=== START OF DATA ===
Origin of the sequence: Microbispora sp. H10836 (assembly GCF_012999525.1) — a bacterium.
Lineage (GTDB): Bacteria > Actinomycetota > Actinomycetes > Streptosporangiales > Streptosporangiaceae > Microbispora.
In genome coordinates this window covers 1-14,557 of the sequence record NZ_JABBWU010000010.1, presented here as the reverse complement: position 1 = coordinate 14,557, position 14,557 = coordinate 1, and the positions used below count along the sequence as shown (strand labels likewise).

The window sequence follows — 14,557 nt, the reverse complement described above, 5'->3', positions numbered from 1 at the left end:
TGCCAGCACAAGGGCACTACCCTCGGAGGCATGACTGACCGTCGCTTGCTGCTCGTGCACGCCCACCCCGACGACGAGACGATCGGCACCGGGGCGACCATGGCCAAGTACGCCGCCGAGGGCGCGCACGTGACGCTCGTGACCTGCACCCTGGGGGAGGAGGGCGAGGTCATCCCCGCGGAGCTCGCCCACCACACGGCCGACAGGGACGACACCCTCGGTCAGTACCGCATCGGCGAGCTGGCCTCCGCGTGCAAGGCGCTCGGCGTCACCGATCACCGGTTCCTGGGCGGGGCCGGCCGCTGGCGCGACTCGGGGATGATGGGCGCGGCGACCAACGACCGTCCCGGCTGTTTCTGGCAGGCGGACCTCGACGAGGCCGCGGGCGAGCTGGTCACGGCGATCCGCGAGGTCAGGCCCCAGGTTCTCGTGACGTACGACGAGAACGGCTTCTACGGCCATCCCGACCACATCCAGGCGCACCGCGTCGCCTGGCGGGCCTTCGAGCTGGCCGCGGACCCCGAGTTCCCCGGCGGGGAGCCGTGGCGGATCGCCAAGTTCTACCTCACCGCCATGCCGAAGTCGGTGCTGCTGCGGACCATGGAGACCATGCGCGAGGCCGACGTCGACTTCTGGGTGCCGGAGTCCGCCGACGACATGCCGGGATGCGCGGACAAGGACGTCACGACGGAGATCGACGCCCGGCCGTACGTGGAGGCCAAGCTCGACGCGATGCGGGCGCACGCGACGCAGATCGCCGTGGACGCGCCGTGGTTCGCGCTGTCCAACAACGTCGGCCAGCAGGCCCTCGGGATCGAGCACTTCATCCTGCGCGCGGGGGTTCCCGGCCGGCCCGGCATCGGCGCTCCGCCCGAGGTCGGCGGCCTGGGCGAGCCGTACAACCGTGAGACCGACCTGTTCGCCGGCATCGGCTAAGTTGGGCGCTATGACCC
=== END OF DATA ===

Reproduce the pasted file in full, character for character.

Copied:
Origin of the sequence: Microbispora sp. H10836 (assembly GCF_012999525.1) — a bacterium.
Lineage (GTDB): Bacteria > Actinomycetota > Actinomycetes > Streptosporangiales > Streptosporangiaceae > Microbispora.
In genome coordinates this window covers 1-14,557 of the sequence record NZ_JABBWU010000010.1, presented here as the reverse complement: position 1 = coordinate 14,557, position 14,557 = coordinate 1, and the positions used below count along the sequence as shown (strand labels likewise).

The window sequence follows — 14,557 nt, the reverse complement described above, 5'->3', positions numbered from 1 at the left end:
TGCCAGCACAAGGGCACTACCCTCGGAGGCATGACTGACCGTCGCTTGCTGCTCGTGCACGCCCACCCCGACGACGAGACGATCGGCACCGGGGCGACCATGGCCAAGTACGCCGCCGAGGGCGCGCACGTGACGCTCGTGACCTGCACCCTGGGGGAGGAGGGCGAGGTCATCCCCGCGGAGCTCGCCCACCACACGGCCGACAGGGACGACACCCTCGGTCAGTACCGCATCGGCGAGCTGGCCTCCGCGTGCAAGGCGCTCGGCGTCACCGATCACCGGTTCCTGGGCGGGGCCGGCCGCTGGCGCGACTCGGGGATGATGGGCGCGGCGACCAACGACCGTCCCGGCTGTTTCTGGCAGGCGGACCTCGACGAGGCCGCGGGCGAGCTGGTCACGGCGATCCGCGAGGTCAGGCCCCAGGTTCTCGTGACGTACGACGAGAACGGCTTCTACGGCCATCCCGACCACATCCAGGCGCACCGCGTCGCCTGGCGGGCCTTCGAGCTGGCCGCGGACCCCGAGTTCCCCGGCGGGGAGCCGTGGCGGATCGCCAAGTTCTACCTCACCGCCATGCCGAAGTCGGTGCTGCTGCGGACCATGGAGACCATGCGCGAGGCCGACGTCGACTTCTGGGTGCCGGAGTCCGCCGACGACATGCCGGGATGCGCGGACAAGGACGTCACGACGGAGATCGACGCCCGGCCGTACGTGGAGGCCAAGCTCGACGCGATGCGGGCGCACGCGACGCAGATCGCCGTGGACGCGCCGTGGTTCGCGCTGTCCAACAACGTCGGCCAGCAGGCCCTCGGGATCGAGCACTTCATCCTGCGCGCGGGGGTTCCCGGCCGGCCCGGCATCGGCGCTCCGCCCGAGGTCGGCGGCCTGGGCGAGCCGTACAACCGTGAGACCGACCTGTTCGCCGGCATCGGCTAAGTTGGGCGCTATGACCC